Trumpy Bolton guzzles the final dregs of his litre bottle of cider. He has two emergency rations in the boot. Suddenly he tries to stand up and bangs his head on the roof of the car. The National Anthem is being played at Wembley Stadium, prior to the England v Spain friendly international. Trumpy belts out ‘God Save the Queen.’ He dusts himself down and takes a pew. There’s an outside chance that we may have another outing on Saturday December 17th. Histon v Gainsborough Trinity is on the agenda.
Mrs P has snapped up a Chinese banquet from the West Bridgford M&S Food Hall. It’s accompanied by a bottle of Red and the ghastly X-Factor. I peruse the non-league results on the Web, occasionally glancing at the TV set when I hear a catchy toon. I ask Mrs P what price London all-girl band Little Mix are at the bookies, to the bag first prize. The good lady totally blanks me.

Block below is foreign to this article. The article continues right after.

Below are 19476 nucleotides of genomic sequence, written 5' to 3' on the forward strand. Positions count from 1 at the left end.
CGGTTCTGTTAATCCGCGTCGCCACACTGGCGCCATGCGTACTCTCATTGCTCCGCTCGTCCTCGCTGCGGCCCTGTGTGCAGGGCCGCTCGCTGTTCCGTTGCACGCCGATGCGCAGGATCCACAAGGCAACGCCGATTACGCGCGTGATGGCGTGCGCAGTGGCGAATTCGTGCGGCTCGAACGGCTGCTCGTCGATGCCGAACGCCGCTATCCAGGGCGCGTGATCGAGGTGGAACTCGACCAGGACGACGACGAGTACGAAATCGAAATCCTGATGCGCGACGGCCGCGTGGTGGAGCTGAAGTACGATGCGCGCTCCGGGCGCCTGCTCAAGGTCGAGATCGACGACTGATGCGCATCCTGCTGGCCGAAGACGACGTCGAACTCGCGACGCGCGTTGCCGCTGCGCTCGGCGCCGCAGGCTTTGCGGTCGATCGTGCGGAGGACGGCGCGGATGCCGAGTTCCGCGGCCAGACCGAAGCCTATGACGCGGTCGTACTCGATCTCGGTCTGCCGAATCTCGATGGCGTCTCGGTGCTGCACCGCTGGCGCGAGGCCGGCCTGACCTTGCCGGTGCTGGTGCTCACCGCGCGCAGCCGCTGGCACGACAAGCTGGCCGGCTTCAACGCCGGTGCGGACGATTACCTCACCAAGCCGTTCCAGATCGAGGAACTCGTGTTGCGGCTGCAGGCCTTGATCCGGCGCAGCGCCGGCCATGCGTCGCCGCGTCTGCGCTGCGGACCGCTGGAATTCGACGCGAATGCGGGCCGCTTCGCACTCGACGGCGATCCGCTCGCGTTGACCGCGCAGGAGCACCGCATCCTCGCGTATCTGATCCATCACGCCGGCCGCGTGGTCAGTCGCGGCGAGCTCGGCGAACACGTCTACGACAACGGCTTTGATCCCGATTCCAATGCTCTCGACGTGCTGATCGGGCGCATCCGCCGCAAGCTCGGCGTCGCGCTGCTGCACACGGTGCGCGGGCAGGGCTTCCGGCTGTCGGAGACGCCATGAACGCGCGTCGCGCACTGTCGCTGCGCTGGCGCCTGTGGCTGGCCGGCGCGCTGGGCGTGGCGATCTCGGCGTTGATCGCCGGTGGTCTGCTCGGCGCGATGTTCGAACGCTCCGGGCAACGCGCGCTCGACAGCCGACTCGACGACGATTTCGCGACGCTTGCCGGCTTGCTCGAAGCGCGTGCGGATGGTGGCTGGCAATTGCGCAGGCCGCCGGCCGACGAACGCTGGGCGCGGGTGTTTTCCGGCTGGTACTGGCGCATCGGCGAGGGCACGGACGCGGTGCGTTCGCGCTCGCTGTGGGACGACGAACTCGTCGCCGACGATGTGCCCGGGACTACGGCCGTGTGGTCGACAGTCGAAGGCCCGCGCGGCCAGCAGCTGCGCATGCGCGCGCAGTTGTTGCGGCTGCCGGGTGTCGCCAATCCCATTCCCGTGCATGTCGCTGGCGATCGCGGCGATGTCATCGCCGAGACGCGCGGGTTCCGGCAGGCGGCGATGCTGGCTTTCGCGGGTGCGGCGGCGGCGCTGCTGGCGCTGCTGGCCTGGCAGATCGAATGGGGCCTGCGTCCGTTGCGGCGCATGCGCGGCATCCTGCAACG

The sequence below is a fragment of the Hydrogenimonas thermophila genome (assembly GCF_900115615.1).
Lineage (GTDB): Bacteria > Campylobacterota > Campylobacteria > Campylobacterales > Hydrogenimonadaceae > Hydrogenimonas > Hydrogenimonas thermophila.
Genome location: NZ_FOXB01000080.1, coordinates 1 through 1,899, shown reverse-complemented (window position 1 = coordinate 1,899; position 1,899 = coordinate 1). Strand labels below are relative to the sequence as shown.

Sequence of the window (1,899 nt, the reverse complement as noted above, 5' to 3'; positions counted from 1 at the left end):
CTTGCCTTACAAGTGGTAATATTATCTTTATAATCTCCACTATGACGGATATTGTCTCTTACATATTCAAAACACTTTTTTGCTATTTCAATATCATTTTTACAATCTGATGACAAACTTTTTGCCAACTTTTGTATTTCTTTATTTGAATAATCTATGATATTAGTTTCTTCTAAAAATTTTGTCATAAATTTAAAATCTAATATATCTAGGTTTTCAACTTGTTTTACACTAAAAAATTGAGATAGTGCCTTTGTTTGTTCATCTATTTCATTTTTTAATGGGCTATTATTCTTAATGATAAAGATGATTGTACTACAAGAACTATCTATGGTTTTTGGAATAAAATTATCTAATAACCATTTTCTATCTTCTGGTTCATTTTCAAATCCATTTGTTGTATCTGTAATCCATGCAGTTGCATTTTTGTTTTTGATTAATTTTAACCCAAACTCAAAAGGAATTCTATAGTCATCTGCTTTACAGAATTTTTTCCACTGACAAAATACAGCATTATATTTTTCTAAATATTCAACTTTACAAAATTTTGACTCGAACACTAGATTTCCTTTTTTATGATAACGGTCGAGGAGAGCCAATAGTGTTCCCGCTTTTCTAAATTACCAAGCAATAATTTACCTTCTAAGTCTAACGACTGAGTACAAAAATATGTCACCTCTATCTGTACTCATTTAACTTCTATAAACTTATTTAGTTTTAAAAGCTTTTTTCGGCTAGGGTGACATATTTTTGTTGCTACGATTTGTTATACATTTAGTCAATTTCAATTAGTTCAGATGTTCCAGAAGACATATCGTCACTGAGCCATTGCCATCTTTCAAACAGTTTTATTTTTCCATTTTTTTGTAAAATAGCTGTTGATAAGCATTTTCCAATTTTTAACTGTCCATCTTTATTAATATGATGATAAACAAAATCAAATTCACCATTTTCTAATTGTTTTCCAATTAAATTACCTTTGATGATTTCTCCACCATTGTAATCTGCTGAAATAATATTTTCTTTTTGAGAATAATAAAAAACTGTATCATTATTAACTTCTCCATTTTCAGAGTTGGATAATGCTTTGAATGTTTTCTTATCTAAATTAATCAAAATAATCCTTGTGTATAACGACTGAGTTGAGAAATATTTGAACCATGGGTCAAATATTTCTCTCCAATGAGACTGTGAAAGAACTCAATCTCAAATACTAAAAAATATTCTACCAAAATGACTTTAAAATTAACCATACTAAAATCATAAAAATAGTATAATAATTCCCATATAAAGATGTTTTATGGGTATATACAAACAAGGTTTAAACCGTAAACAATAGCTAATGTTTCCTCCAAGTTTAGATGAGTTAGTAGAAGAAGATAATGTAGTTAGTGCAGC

I sleep like a log and don’t rise until 9am. ‘The Skipper’, ‘Cairnsy’ and Groundhopper wolf down a bacon cob, before shooting off to Clifton where young un has a game. I exit the Clifton FC car park and head off to Gedling to view an under 16 game. I watch my targets for 45 minutes, make an assessment and return to Clifton to watch my boy in action.
Mrs P has gone Christmas shopping in Nottingham with the Mother-in-law. It could be a good opportunity to have a little skive, but there’s work to do in the garden. Finley Palmer is on all-fours. He’s desperate for a run-out in the shrubbery. “Not on your Nellie, son” says Sticky Palms.